Whether one who has a right to defend property, and defends it within the limits of justifiable defense (moderamen inculpatae tutelae), escapes the penalty of irregularity, if he kills or wounds another?

The third question is whether, if a man, in repelling force with force in defense of his own property, happens to kill or wound the assailant, he escapes the penalty of irregularity. And I suppose him to act within the limits of justifiable defense; otherwise the question would not arise. And it seems that he does escape it. For one who is defending his person escapes that penalty; Clemen. de homicidio, Si furiosus. Therefore the conclusion applies to the defense of property. For the laws which allow force to be repelled with force do not distinguish between person and property, but allow it in either case; Cod. Vnde vi l.i (Cod. 8.4.1) and ff. De vi et vi arm. l.i. � Vim vi and ff. Ad legem Aquiliam, l. Scientiam, � Qui cum aliter. Opposed to this is the passage in Clemen. de homicidio, Si furiosus, quoted above. For the text there speaks strictly of the killing or wounding of one who is a killer. And I think this view is true, for the following reason: For a man commits irregularity by killing or wounding, even without a guilty intention, as appears in the case of a judge; Dist. li. Qui in aliquo, even by killing accidentally, as is noted in Dist. l. De his, and de homicid. Sicut dignum� and ne cler. vel monach. Sententiam, and de raptoribus, In archiepiscopatu. Anyone, therefore, who kills in any manner whatsoever, becomes irregular, except in the cases excepted by law. So when the case of defense is excepted, the exception must be understood strictly and in a limited sense; for the law makes an exception only when the law is anomalous, and so the exception is to be strictly understood; Sext. de reg. iur. Quae a iure.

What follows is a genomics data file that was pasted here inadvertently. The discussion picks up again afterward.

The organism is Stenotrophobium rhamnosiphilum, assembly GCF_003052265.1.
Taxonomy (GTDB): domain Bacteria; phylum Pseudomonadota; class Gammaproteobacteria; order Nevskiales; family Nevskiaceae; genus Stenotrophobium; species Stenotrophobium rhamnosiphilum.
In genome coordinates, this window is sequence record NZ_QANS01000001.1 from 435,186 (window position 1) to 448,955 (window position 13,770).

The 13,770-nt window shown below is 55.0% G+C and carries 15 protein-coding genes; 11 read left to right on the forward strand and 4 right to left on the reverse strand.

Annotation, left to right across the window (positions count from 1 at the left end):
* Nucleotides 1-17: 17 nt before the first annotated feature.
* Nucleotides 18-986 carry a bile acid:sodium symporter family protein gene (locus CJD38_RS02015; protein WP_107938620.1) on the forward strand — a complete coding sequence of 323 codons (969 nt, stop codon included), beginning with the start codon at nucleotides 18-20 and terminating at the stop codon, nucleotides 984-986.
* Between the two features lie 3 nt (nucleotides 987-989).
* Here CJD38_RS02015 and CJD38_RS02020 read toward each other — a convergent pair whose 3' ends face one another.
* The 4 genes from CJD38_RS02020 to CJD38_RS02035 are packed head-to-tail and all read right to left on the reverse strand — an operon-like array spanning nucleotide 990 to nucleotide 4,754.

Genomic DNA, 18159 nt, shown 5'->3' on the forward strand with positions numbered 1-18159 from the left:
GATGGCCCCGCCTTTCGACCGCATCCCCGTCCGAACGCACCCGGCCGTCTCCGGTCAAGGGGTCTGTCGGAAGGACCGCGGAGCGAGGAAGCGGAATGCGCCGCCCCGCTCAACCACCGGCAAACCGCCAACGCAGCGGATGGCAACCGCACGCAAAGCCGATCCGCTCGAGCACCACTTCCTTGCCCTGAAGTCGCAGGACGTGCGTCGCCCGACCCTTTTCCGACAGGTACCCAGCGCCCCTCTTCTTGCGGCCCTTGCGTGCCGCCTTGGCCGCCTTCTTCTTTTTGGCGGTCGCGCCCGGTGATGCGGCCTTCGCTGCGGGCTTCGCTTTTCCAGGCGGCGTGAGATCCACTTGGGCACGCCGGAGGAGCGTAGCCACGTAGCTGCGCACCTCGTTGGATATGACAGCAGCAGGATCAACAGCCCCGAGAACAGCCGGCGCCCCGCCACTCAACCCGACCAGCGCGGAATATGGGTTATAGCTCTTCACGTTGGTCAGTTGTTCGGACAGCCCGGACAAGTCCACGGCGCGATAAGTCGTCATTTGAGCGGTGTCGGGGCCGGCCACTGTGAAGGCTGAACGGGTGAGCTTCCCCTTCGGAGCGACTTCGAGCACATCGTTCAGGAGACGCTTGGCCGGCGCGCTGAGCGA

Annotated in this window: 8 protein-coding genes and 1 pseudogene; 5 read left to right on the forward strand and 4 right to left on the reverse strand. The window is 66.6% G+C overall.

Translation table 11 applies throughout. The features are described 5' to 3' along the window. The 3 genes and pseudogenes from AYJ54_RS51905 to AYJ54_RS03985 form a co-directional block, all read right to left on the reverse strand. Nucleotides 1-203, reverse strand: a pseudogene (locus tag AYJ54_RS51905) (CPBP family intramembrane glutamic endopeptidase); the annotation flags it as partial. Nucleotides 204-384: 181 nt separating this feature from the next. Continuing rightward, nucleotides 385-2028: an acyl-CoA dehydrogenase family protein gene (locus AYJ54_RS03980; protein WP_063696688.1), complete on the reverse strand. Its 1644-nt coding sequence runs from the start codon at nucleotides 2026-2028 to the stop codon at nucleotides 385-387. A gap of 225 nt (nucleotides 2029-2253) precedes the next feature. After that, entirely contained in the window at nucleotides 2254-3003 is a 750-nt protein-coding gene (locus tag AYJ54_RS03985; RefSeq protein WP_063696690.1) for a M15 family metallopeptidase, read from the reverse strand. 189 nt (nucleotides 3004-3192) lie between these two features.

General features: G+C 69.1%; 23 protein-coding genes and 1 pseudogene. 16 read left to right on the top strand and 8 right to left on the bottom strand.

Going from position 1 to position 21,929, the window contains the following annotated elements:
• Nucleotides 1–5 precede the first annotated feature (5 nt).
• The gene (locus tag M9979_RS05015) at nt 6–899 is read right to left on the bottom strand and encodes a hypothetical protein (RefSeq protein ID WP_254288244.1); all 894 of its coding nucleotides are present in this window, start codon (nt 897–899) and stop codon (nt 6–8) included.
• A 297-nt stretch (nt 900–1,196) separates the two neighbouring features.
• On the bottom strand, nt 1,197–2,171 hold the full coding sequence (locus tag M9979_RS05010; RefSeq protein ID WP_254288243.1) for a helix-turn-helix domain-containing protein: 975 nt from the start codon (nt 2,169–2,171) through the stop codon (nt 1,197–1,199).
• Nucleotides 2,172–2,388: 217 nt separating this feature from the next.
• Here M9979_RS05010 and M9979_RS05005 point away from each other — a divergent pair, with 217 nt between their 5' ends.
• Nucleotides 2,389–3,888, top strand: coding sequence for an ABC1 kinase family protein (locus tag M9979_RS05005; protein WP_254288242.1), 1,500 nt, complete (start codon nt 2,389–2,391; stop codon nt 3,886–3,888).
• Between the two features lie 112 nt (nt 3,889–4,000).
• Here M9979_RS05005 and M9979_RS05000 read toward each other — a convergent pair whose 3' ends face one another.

Justinian's Codex Book 8 title 4 lex 1 (Title Under vi, Recte possidenti)

1.The Emperors Diocletian and Maximian, and the Csesars, to Theodorus.

A person lawfully in possession has the right (recte) to use a moderate degree of force (moderamen inculpatae tutelae) to repel any violence exerted for the purpose of depriving him of possession, if he holds it under a title which is not defective.
Published on the fifteenth of theKalendsof December, during the Consulate of Diocletian, Consul for the fourth time, and Maximian, Consul for the third time, 290.
Recte possidenti ad defendendam possessionem quam sine vitio tenebat, inculpatae tutelae moderatione illatam vim propulsare licet.

Clementine Constitutions


Clemens V. in concilio Viennensi.

If an insane person or infant mutilates or kills a sleeping person, they do not incur irregulatity.  We think the same applies to someone who kills or mutilates an invader, when he cannot otherwise avoid death.

Si furiosus, aut infans seu dormiens hominem mutilet vel occidat: nullam ex hoc irregularitatem incurrit. Et idem de illo censemus. qui, mortem aliter vitare non valens, suum occidit vel mutilat invasorem.